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Aberdeen Bypass suffers another opening date setback

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Further delays to the £745M Aberdeen Bypass means a key section over the River Don will not open until at least December.  

Delayed initially from spring to autumn, and now till at least December, the £745M Aberdeen Western Peripheral Route (AWPR) continues to suffer the fallout from the collapse of Carillion, the hazardous conditions caused by the Beast from the East, and technical issues surrounding the River Don crossing. 

Speaking to Members of the Scottish Parliament, Scottish transport secretary Michael Matheson has urged the AWPR contractor, a partnership of Galliford Try, Balfour Beatty and formerly Carillon, to ”stop deliberating and start acting.”

Matheson now asked for an urgent meeting with the contractors’ board members to clarify timescales for opening the remaining sections.

Further delays to the River Don portion of the project have come following concerns over the quality of the work, Matheson said in his statement.

“Our primary responsibility must be to ensure these works are completed safely, to the required quality standards. The River Don Crossing section will not open until Transport Scotland officials and I have confidence this is the case,” he said.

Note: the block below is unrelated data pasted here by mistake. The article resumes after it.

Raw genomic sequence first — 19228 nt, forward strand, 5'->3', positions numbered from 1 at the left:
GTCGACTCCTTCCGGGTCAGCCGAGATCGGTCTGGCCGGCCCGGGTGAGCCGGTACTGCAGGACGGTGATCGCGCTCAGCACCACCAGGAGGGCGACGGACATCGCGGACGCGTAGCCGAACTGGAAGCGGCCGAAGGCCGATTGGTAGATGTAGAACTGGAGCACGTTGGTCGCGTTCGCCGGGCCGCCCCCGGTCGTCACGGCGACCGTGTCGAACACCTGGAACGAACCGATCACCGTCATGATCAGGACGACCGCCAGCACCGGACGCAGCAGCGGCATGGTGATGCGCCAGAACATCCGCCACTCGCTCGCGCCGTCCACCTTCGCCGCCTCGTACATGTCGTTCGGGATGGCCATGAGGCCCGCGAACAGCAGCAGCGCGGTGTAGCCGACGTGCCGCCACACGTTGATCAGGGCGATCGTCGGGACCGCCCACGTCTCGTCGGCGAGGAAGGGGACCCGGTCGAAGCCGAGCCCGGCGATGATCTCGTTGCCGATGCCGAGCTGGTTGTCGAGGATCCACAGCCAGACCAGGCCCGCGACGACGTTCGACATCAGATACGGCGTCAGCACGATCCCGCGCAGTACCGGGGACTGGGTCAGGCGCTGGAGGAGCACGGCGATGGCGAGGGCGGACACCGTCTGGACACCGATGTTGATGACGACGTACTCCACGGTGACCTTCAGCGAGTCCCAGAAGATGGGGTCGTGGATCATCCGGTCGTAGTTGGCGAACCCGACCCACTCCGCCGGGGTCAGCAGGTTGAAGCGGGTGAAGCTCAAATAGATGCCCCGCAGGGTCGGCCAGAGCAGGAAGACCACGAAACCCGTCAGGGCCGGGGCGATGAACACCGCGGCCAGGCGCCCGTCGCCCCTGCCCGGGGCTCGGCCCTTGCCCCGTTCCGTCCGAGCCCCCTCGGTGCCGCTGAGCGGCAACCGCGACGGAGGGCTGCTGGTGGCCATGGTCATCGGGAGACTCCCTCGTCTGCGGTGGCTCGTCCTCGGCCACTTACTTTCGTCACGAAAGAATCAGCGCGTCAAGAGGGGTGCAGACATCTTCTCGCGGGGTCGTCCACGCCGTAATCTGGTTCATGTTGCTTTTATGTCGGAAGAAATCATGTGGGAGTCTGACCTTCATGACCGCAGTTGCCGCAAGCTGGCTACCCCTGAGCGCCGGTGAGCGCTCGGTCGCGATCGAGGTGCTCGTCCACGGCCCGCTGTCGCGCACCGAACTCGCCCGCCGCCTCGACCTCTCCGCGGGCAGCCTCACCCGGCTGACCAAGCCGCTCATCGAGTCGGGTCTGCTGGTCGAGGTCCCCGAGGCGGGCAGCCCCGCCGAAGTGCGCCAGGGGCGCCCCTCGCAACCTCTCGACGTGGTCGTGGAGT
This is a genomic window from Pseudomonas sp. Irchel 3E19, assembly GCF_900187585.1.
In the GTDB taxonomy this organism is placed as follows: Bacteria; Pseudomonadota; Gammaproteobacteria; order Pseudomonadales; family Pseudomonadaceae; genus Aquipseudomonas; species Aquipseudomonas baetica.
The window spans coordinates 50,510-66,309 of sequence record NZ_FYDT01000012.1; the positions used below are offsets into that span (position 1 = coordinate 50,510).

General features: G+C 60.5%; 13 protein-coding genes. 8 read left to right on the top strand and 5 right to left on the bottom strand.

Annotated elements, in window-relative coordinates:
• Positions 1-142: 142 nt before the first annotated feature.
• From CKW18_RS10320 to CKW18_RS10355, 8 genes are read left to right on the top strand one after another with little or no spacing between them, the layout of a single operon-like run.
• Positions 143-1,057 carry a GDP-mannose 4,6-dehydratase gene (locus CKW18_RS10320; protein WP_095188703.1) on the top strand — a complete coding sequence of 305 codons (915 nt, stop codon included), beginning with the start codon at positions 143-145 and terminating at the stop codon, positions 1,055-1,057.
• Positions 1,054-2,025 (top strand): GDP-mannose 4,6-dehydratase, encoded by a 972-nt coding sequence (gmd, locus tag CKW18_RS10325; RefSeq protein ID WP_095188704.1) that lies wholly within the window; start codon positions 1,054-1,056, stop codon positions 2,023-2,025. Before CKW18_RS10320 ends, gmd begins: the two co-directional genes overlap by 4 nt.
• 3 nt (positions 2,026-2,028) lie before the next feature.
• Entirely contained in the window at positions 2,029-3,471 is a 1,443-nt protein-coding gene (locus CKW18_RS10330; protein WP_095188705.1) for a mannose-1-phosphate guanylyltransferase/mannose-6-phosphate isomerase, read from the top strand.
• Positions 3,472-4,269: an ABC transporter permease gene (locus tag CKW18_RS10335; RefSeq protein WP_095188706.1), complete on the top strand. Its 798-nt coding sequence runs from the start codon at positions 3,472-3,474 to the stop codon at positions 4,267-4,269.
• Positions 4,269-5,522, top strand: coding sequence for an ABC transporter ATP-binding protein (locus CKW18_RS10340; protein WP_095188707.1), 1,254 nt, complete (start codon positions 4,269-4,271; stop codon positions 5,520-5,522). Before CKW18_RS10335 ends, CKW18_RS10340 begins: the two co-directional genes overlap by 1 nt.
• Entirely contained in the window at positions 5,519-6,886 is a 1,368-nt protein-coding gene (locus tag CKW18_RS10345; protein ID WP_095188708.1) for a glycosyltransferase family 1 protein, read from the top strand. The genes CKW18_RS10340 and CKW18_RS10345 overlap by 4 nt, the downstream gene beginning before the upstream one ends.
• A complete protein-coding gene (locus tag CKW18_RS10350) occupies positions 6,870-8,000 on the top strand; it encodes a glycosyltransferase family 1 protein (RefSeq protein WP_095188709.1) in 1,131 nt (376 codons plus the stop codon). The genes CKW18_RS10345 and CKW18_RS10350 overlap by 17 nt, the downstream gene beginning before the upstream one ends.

There is no firm completion date for this work, he added 

“The contractor is working hard to repair the defects and earlier this week it reported it was targeting a December opening date. However, it is not possible to provide a definitive date as there are a number of factors which could influence it including technical issues and other physical factors such as weather.” 

Matheson added said that discussions to open the 31.5km section from Craibstone to Stonehaven and Charleston have taken place. This opening date will require a change to the original contract, which the contractor has yet to agree. 

Matheson referred to the delay as ‘frustrating’: 

“Earlier this week, I spoke with Peter Truscott, chief executive of Galliford Try  to receive an update on the progress they were making in discussing this variation with their lenders. Despite assurances that they were doing everything possible to open the road at the earliest opportunity, as well as a clear indication from Mr Truscott that they were making the necessary changes to the AWPR contract to open the 31.5km section, I was then disappointed to receive a letter from him which contradicted our discussion.

“It is this kind of inconsistency which is frustrating efforts to progress the opening of this new section. As recently as 12th September, Galliford Try issued a statement to markets to say the AWPR was on target to open in late Autumn 2018 and we had no reason to doubt that assessment,” he said.  

“I have been urging the contractor to conclude its deliberations for some time. I repeated this to him on Monday and reiterated it again today in writing. It is now time for the contractor to stop deliberating and start acting.” 

Galliford Try and Balfour Beatty said they were unable to comment directly due to the partnering nature of the project. 

In April, New Civil Engineer reported that subcontracted workers ‘downed tools’ in a dispute with their employer on the Aberdeen Western Peripheral Route.  

Also in April, Aberdeenshire Council sought repair costs up to £200,000, after local reports complained that the C13K Lairhillock Road was turned into a ‘war zone’ by construction traffic from the AWPR project.

 

 

 

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